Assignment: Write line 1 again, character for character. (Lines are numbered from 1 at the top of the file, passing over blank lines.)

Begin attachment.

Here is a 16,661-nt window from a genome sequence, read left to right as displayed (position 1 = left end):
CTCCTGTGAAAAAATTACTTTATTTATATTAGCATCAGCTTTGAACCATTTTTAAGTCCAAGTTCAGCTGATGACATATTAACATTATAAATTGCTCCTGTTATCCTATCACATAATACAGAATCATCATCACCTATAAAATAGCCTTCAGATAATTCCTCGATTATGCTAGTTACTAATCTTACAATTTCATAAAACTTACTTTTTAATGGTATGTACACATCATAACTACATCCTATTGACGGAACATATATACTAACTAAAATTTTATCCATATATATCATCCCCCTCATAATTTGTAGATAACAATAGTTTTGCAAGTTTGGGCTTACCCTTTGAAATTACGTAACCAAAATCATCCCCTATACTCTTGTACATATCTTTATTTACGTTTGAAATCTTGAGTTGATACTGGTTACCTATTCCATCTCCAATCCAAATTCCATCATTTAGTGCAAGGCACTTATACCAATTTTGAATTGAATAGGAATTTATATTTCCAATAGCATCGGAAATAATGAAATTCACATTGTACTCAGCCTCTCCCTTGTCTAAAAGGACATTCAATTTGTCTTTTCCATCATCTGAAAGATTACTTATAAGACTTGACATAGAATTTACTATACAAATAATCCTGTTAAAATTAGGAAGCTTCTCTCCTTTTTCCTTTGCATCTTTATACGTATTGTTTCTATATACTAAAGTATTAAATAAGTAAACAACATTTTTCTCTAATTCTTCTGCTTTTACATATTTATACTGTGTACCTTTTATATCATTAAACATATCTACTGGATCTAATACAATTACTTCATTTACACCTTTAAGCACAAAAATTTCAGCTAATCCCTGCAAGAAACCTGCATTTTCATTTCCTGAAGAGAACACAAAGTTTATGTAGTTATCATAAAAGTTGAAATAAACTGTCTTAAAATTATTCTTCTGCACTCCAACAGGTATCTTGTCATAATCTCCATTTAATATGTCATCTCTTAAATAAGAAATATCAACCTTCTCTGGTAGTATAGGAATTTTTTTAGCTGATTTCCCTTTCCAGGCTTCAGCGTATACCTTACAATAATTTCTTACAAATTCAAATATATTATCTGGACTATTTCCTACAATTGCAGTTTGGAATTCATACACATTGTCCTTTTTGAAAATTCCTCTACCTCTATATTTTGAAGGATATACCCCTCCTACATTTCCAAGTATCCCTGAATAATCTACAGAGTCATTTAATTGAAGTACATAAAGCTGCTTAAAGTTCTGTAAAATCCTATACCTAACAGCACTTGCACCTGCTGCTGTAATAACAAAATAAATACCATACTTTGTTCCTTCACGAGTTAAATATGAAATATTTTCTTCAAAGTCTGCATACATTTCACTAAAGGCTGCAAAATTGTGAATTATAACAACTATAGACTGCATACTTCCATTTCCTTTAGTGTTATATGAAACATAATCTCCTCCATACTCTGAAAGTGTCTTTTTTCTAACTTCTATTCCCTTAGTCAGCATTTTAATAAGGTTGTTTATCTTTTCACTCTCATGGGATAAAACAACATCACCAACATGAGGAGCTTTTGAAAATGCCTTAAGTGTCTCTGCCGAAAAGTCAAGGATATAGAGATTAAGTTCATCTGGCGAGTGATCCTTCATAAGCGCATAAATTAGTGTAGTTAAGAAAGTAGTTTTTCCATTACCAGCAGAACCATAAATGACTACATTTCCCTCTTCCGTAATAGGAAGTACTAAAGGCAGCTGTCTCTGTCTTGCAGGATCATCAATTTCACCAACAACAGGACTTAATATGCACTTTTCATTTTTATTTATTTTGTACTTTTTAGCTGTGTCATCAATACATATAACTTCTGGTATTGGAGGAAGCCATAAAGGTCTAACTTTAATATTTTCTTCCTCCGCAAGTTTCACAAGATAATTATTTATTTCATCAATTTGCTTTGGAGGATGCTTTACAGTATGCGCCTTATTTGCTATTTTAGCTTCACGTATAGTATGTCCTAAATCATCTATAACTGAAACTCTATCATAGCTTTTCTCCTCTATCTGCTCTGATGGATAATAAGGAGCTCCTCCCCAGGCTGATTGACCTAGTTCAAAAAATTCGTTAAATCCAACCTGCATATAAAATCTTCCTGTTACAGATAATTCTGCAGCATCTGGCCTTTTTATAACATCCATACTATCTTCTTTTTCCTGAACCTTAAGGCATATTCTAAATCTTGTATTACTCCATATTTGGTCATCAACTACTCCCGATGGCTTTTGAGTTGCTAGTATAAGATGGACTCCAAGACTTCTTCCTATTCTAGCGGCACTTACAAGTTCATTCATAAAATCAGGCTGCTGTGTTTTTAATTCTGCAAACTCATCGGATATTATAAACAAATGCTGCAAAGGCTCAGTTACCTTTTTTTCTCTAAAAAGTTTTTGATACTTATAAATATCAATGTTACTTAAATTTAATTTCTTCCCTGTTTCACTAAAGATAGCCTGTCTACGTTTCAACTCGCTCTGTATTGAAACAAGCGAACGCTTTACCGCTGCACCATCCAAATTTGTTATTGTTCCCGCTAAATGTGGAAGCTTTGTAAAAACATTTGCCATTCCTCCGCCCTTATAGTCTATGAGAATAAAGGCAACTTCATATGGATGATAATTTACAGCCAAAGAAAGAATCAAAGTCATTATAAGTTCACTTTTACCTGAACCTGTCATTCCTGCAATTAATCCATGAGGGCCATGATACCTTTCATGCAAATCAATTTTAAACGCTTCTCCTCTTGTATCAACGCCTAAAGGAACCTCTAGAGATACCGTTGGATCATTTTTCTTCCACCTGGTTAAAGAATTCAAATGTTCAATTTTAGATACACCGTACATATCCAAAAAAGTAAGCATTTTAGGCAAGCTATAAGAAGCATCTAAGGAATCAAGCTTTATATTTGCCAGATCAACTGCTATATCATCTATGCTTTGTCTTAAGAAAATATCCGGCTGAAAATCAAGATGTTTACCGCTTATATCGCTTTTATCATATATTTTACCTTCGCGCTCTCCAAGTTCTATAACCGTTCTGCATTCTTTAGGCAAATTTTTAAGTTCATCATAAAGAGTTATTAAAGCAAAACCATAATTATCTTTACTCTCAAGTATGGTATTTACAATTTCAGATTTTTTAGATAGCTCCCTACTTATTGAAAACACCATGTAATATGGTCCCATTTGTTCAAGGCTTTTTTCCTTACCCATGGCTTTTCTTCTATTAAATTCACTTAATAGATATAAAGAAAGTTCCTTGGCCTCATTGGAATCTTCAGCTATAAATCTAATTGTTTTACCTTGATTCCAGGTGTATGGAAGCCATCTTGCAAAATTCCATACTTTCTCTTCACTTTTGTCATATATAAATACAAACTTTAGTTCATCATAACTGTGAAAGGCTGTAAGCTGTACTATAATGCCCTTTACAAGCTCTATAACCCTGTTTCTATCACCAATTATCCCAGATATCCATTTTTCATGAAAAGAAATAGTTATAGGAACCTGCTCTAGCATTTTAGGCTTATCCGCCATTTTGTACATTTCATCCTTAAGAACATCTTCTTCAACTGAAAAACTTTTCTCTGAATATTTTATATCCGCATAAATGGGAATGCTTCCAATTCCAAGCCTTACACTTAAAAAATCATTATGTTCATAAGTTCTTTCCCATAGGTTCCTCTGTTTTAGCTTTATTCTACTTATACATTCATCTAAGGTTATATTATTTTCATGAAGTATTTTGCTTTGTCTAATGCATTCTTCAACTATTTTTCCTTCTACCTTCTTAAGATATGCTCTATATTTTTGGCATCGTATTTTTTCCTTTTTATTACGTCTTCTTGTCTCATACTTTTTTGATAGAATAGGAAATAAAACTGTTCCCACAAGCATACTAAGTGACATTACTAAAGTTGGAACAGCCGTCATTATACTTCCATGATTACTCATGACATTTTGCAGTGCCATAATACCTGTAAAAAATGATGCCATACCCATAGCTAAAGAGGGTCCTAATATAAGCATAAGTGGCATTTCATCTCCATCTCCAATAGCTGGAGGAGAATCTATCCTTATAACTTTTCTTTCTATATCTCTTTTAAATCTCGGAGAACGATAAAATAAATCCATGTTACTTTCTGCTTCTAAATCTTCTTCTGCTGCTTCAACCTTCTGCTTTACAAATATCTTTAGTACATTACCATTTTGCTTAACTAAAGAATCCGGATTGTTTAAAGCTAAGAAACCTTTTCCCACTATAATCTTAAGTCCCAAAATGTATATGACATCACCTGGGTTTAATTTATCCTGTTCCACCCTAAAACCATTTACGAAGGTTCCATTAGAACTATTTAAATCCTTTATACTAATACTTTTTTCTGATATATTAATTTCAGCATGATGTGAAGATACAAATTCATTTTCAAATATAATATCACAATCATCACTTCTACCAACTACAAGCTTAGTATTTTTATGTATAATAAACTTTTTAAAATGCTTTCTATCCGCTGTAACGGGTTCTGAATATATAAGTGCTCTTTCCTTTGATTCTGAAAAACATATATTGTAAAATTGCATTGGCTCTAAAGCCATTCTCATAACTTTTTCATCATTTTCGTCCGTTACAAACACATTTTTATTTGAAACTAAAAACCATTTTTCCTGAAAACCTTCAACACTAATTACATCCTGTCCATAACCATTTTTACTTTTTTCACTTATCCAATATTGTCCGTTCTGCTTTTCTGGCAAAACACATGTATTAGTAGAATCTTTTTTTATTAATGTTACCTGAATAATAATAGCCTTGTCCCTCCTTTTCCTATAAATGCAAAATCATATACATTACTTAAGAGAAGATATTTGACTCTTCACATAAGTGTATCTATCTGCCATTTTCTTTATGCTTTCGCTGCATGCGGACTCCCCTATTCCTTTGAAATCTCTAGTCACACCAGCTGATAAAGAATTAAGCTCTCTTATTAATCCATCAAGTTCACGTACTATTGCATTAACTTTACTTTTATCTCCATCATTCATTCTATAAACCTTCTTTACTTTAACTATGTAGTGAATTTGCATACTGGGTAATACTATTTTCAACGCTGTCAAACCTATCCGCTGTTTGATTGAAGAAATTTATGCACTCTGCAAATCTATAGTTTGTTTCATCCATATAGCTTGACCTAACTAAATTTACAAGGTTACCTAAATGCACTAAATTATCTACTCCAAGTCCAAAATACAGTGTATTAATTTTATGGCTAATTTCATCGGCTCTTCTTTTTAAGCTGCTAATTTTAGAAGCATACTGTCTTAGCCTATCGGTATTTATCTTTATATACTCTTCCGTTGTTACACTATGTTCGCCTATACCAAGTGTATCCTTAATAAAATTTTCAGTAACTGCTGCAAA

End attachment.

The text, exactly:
Here is a 16,661-nt window from a genome sequence, read left to right as displayed (position 1 = left end):